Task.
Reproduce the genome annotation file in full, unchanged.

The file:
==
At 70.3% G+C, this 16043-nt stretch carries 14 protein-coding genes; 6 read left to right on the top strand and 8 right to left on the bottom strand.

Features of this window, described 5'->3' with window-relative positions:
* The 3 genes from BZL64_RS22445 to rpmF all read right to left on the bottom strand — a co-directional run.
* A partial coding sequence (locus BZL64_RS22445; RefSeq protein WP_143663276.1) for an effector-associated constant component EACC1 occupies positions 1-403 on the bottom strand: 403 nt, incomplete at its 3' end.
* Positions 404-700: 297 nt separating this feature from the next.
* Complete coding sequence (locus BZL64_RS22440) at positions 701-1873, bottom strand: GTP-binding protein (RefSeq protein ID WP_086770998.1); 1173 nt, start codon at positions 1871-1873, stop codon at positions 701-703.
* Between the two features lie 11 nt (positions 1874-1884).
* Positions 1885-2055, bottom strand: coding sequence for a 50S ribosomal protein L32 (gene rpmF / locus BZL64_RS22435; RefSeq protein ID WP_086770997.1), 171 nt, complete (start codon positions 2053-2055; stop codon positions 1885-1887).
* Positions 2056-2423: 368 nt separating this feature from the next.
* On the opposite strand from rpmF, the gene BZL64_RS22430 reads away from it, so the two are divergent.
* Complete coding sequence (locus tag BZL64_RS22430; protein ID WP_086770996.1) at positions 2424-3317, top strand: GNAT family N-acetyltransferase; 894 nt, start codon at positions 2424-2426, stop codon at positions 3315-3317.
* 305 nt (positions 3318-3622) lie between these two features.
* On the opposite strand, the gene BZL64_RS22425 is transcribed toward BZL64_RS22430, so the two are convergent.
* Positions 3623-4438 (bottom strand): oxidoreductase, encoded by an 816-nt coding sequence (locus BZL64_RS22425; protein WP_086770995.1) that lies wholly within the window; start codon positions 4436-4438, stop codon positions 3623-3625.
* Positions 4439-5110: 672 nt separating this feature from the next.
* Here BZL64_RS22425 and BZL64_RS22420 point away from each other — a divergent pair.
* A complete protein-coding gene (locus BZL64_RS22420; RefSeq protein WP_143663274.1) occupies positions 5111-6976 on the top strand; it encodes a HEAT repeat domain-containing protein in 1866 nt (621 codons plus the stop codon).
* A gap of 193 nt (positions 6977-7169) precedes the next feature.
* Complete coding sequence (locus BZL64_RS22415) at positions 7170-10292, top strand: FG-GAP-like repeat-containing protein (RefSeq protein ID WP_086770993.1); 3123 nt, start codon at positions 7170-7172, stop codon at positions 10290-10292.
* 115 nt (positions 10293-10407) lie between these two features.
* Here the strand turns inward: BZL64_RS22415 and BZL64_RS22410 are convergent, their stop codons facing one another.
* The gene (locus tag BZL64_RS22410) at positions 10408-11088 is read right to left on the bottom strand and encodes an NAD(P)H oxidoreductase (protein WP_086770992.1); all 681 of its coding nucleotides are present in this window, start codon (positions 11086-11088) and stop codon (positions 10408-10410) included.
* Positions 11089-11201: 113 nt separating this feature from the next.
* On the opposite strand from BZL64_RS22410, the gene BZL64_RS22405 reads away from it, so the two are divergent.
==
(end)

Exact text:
At 70.3% G+C, this 16043-nt stretch carries 14 protein-coding genes; 6 read left to right on the top strand and 8 right to left on the bottom strand.

Features of this window, described 5'->3' with window-relative positions:
* The 3 genes from BZL64_RS22445 to rpmF all read right to left on the bottom strand — a co-directional run.
* A partial coding sequence (locus BZL64_RS22445; RefSeq protein WP_143663276.1) for an effector-associated constant component EACC1 occupies positions 1-403 on the bottom strand: 403 nt, incomplete at its 3' end.
* Positions 404-700: 297 nt separating this feature from the next.
* Complete coding sequence (locus BZL64_RS22440) at positions 701-1873, bottom strand: GTP-binding protein (RefSeq protein ID WP_086770998.1); 1173 nt, start codon at positions 1871-1873, stop codon at positions 701-703.
* Between the two features lie 11 nt (positions 1874-1884).
* Positions 1885-2055, bottom strand: coding sequence for a 50S ribosomal protein L32 (gene rpmF / locus BZL64_RS22435; RefSeq protein ID WP_086770997.1), 171 nt, complete (start codon positions 2053-2055; stop codon positions 1885-1887).
* Positions 2056-2423: 368 nt separating this feature from the next.
* On the opposite strand from rpmF, the gene BZL64_RS22430 reads away from it, so the two are divergent.
* Complete coding sequence (locus tag BZL64_RS22430; protein ID WP_086770996.1) at positions 2424-3317, top strand: GNAT family N-acetyltransferase; 894 nt, start codon at positions 2424-2426, stop codon at positions 3315-3317.
* 305 nt (positions 3318-3622) lie between these two features.
* On the opposite strand, the gene BZL64_RS22425 is transcribed toward BZL64_RS22430, so the two are convergent.
* Positions 3623-4438 (bottom strand): oxidoreductase, encoded by an 816-nt coding sequence (locus BZL64_RS22425; protein WP_086770995.1) that lies wholly within the window; start codon positions 4436-4438, stop codon positions 3623-3625.
* Positions 4439-5110: 672 nt separating this feature from the next.
* Here BZL64_RS22425 and BZL64_RS22420 point away from each other — a divergent pair.
* A complete protein-coding gene (locus BZL64_RS22420; RefSeq protein WP_143663274.1) occupies positions 5111-6976 on the top strand; it encodes a HEAT repeat domain-containing protein in 1866 nt (621 codons plus the stop codon).
* A gap of 193 nt (positions 6977-7169) precedes the next feature.
* Complete coding sequence (locus BZL64_RS22415) at positions 7170-10292, top strand: FG-GAP-like repeat-containing protein (RefSeq protein ID WP_086770993.1); 3123 nt, start codon at positions 7170-7172, stop codon at positions 10290-10292.
* 115 nt (positions 10293-10407) lie between these two features.
* Here the strand turns inward: BZL64_RS22415 and BZL64_RS22410 are convergent, their stop codons facing one another.
* The gene (locus tag BZL64_RS22410) at positions 10408-11088 is read right to left on the bottom strand and encodes an NAD(P)H oxidoreductase (protein WP_086770992.1); all 681 of its coding nucleotides are present in this window, start codon (positions 11086-11088) and stop codon (positions 10408-10410) included.
* Positions 11089-11201: 113 nt separating this feature from the next.
* On the opposite strand from BZL64_RS22410, the gene BZL64_RS22405 reads away from it, so the two are divergent.